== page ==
I never used degree initials until about a year ago when I went from being the Court's attorney to being the Clerk of the Court, an administrative position. Court administrators conventionally do list their professional degrees in e mails and letters. Those degrees are almost always Master's in various branches of public administration or finance.

    My LL.M. is in taxation which has at least some connection to finance and accounting so that's the one degree I list with my signature.
  8. warguns

    warguns Member

    degrees after name

    In Britain, one not only indicates the degree but also where it was earned in a Latin abbreviation.


    MA (Oxon)
    PhD (Cantab)
    LLM (Londin)

    Very classy. Military awards also often appear. Example MC (for Military Cross)

    I have the RVN "Gallantry Cross with Palm" but I never get to put the initials after my name.
  9. Highlander

    Highlander New Member

    MOB? It stands for Mother of the Bride. Very common title (especially among families that shell out megabucks for the wedding!).
  10. bibletalk01

    bibletalk01 New Member

    Religious Titles

    In the education community I agree with everyone that has posted prior. I personally have a Bachelors of Science degree in Bible/Ministry and a Masters of Science degree in Christian Ministry. I am also working on my Dmin in Family therapy. With that said, I have done some research. I do not believe in using titles in the religious setting unless it comes from the bible. So for example even though I preach I go by my name or Preacher/Evangelist. However, If I am writing a letter (academic) or within the church I feel it is completely appropriate and respectful for someone to add their degrees at the end of the name. I do agree using the undergrad "BS" would be a little weird so I typically have my signatures set as follows...:

    Evangelist John Doe, MS Christian Ministry
    churches of Christ
    [email protected]
    phone number

    Once I obtain my my Dmin and my state board License in professional counseling it will look like this:

    Dr. John Doe, Ms Christian Ministry, Dmin Family Therapy, LPC, LMFT


    Dr. John Doe, MS, Dmin,LPC,LMFT

    Not sure if this helps or if this is correct but this is the way I was told to do it..haha
  11. Anthony Pina

    Anthony Pina Active Member

    If one has a doctorate, it is appropriate to list it either at the beginning OR end of the name--not both. If you list additional degrees or certifications, that is fine, but you drop the "Dr." at the beginning. For example:

    Dr. John Doe OR John Doe, DMin - OK.
    Dr. John Doe, DMin - Not OK

    John Doe, MS, DMin, LPC, LMFT - OK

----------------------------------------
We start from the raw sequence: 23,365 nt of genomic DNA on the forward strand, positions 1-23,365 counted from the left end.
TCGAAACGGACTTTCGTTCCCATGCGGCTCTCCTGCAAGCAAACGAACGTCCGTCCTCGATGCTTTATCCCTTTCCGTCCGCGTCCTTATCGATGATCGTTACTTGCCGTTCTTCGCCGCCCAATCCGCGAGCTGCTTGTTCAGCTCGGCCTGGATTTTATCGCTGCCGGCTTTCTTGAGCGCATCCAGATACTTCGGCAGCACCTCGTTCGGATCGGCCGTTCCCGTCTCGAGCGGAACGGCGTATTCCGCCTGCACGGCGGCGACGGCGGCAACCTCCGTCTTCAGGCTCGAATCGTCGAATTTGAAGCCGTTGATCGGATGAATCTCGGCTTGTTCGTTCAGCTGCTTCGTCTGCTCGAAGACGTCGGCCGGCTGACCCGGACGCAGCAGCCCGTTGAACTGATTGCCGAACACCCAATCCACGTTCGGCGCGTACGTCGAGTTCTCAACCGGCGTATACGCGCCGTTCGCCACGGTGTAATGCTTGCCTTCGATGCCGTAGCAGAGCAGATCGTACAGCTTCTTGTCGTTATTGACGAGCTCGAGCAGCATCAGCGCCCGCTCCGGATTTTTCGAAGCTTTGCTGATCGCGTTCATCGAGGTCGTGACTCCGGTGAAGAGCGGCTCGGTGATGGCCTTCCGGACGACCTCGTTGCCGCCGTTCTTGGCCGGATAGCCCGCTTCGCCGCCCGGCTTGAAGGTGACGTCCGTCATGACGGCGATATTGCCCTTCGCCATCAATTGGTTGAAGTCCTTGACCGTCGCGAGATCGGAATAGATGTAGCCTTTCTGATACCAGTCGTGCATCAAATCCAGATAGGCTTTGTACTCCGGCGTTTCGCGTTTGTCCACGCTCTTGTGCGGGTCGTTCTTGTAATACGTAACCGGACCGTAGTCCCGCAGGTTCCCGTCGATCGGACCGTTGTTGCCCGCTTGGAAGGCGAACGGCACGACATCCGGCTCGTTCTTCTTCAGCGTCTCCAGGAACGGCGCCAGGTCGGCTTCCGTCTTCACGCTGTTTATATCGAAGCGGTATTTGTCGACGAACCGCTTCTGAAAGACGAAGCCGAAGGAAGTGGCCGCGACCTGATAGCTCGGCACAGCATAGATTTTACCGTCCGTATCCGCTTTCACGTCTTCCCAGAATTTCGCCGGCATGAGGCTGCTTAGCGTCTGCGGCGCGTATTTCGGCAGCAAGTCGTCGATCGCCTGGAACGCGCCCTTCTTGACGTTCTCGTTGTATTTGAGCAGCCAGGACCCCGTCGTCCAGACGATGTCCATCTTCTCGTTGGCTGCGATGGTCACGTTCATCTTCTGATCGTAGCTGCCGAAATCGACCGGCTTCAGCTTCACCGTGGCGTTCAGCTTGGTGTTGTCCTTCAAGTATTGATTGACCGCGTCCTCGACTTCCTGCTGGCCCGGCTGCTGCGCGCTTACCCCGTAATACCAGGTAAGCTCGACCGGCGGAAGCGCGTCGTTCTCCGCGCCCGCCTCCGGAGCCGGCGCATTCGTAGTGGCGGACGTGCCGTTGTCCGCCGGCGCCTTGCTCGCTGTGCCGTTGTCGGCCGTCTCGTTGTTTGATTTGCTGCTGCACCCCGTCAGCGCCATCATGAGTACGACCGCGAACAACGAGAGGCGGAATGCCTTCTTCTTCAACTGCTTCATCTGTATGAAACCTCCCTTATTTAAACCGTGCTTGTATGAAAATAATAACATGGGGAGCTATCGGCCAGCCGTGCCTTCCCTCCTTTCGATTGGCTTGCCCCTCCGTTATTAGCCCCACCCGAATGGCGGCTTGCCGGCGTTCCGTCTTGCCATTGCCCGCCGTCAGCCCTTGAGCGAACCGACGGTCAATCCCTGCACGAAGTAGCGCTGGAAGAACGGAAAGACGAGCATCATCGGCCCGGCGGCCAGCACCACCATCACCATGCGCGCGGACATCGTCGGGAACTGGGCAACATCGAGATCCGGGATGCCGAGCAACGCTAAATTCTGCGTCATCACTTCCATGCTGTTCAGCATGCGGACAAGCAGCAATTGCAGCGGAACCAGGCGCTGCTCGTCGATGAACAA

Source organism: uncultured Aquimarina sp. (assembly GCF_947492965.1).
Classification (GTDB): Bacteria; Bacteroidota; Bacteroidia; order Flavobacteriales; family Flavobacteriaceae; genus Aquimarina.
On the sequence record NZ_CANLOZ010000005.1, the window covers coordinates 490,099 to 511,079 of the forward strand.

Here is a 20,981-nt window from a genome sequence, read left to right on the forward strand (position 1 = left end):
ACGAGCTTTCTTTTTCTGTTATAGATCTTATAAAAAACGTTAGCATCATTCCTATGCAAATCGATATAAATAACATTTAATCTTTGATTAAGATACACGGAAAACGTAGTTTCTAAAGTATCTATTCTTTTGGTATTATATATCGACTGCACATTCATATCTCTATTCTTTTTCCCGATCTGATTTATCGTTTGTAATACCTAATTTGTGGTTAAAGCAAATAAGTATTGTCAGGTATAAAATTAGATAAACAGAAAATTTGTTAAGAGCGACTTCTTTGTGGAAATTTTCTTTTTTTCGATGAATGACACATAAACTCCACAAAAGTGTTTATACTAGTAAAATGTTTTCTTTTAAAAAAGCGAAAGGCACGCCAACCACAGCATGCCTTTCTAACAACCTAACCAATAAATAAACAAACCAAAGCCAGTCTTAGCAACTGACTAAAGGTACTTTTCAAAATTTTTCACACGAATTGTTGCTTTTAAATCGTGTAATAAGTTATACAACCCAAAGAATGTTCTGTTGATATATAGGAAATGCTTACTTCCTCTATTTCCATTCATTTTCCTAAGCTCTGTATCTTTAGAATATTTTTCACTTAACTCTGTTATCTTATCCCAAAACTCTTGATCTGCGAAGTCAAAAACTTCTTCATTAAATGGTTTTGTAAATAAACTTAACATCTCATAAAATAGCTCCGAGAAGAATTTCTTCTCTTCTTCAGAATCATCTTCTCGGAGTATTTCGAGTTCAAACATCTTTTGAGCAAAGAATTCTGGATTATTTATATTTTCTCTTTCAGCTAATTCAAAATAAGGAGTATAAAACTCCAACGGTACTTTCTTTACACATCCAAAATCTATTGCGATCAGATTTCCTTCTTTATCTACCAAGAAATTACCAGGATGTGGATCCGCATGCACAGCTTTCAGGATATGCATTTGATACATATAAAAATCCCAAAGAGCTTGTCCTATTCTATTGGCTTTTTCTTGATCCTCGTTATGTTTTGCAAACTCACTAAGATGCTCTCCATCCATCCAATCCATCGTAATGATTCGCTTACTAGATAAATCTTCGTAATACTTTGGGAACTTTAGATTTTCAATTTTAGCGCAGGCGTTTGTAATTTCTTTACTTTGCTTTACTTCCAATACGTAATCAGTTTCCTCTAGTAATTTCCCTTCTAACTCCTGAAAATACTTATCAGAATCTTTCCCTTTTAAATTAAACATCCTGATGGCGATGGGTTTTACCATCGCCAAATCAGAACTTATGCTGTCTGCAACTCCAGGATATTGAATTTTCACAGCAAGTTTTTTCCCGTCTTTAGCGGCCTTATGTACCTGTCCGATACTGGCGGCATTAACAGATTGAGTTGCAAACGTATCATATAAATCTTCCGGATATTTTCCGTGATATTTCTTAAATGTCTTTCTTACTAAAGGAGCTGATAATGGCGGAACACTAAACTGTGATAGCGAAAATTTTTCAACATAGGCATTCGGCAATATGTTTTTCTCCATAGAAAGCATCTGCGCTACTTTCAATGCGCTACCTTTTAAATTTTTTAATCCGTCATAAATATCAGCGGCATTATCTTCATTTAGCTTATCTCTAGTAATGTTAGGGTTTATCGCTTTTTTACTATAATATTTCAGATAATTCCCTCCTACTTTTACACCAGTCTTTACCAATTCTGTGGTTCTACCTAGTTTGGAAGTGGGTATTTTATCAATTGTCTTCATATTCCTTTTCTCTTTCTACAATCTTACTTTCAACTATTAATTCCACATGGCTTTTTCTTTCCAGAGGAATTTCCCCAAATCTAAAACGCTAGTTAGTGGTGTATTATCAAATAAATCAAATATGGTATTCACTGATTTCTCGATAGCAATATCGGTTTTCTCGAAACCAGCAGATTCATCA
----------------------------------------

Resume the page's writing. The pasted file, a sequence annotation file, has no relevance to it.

Dr. John Doe, MS, DMin, LPC, LMFT - Not OK
  12. SteveFoerster

    SteveFoerster Resident Gadfly Staff Member

    For people who are supposedly advocates of humility, pastors sure do love their titles.
  13. Anthony Pina

    Anthony Pina Active Member

    They are not alone in wanting to add to their credibility. Many of my colleagues in I.T. and culinary arts routinely follow their names with a laundry list of certification acronyms. A number of my medical colleagues list MD, MS, FACS after their names.

    Some of my colleagues here on Degreeinfo also are not shy about listing their various credentials.. More power to them.

    Tony Piña, A.A., B.A., M.Ed., M.S., Ed.D., C.N.G. (Certified Nice Guy)
  14. decimon

    decimon Well-Known Member

    Or Compressed Natural Gas. You are an educator, no? ;-)
  15. Anthony Pina

    Anthony Pina Active Member

    Certainly cannot argue with you on that one:wink:
  16. Lerner

    Lerner Well-Known Member

    Jon Doe, COF, COGM

    Certified Old F**t & Certified Grumpy Old Man
  17. AdamTheAlaskan

    AdamTheAlaskan New Member

    New Field And An Associates Degree

    Hey, so... I realize that this is an old thread but anyhow... I'm getting into a new field of work soon or rather a startup. I just earned my AAS (Associates of Arts and Sciences) degree and was wondering how weird it might be to list it behind my name on a business card? I'm trying to transition from being a Sign Language Interpreter to being a Hearing Instrument Specialist.

  18. Lerner

    Lerner Well-Known Member

    Adam, congratulations on earning an Associates degree. Its a first degree a foundation degree an I think its a good starting place.
    There are careers that AAS degree is the entry in to these careers, for example RN or RVT to name a few.
    In USA I think its weird to use Associates degree AAS as post nominal.
    I think in some forums or situations its more acceptable then in others.
    I'm far from being an expert so its just my opinion.
  19. cookderosa

    cookderosa Resident Chef

    Rather than your AAS, you should list your professional certification- not sure what that is in your field, but I googled your title "Hearing Instrument Specialist" and this popped up Certification Requirements It looks like your degree meets the requirements to sit the board certification exam.
    They go on to say if you hold an associates, you'd list something like this:
    Adam Alaskan, BC-HIS
    but when you earn a bachelor's or higher, that it would become this:
    Adam Alaskan, BA, BC-HIS

    Congratulations on your graduation too! All the best.
  20. SteveFoerster

    SteveFoerster Resident Gadfly Staff Member

    This seems reasonable to me too.